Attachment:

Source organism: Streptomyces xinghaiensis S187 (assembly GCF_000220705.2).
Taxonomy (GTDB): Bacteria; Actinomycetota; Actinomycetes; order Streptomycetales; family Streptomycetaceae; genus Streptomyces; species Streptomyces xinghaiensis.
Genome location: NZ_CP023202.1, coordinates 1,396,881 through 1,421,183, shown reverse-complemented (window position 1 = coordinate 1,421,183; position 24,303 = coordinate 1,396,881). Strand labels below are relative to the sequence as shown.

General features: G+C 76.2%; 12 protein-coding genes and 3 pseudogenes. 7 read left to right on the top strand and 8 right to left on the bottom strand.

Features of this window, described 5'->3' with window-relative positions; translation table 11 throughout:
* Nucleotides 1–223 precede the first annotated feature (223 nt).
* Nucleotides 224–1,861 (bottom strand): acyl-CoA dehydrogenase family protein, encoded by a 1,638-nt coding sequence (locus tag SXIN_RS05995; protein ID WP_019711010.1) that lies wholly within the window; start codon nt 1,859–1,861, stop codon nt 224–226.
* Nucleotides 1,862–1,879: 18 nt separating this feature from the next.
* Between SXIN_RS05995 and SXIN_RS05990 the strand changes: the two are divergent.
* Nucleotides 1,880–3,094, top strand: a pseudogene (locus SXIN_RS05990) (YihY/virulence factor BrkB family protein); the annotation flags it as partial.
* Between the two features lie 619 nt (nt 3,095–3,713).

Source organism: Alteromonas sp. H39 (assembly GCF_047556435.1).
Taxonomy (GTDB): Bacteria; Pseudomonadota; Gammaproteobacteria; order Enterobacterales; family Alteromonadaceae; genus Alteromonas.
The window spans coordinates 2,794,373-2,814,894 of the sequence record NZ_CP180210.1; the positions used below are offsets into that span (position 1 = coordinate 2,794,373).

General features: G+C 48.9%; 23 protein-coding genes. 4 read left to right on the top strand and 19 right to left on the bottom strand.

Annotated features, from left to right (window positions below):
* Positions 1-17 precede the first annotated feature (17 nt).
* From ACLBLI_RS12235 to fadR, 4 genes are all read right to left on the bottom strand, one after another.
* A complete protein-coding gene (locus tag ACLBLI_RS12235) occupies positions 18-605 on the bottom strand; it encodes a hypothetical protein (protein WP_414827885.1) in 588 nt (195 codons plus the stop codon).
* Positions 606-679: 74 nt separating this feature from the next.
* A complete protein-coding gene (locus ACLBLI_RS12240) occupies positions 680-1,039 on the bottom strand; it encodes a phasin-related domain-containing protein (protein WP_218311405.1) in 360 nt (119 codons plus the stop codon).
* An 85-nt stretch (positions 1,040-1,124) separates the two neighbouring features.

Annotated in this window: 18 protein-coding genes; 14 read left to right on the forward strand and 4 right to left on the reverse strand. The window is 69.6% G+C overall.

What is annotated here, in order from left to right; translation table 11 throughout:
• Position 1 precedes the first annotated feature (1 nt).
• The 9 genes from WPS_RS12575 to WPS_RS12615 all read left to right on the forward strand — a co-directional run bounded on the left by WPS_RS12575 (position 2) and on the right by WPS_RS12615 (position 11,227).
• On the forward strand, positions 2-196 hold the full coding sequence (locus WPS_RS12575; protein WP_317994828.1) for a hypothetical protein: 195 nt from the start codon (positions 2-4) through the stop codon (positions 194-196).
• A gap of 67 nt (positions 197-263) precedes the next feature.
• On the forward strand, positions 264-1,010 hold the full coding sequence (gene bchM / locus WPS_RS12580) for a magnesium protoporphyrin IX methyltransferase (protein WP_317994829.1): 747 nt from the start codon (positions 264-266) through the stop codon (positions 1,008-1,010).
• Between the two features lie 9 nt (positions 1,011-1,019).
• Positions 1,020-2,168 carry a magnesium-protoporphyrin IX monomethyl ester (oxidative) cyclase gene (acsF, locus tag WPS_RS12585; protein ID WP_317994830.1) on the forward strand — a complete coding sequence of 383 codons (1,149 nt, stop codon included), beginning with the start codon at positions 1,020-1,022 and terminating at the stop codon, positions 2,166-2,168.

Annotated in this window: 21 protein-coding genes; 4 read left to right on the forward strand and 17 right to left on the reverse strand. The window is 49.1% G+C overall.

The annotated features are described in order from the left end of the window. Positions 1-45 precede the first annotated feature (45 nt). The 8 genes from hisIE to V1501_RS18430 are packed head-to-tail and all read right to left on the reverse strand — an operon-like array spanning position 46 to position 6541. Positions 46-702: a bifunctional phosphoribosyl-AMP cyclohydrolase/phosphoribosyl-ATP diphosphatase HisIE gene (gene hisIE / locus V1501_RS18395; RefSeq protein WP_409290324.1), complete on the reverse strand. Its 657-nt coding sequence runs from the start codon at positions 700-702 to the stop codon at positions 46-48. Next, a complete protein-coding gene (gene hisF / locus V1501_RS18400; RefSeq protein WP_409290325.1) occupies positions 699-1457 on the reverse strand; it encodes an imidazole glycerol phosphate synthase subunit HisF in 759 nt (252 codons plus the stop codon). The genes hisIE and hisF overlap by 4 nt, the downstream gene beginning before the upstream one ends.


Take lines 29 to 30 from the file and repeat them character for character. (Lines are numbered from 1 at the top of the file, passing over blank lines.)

• On the forward strand, positions 264-1,010 hold the full coding sequence (gene bchM / locus WPS_RS12580) for a magnesium protoporphyrin IX methyltransferase (protein WP_317994829.1): 747 nt from the start codon (positions 264-266) through the stop codon (positions 1,008-1,010).
• Between the two features lie 9 nt (positions 1,011-1,019).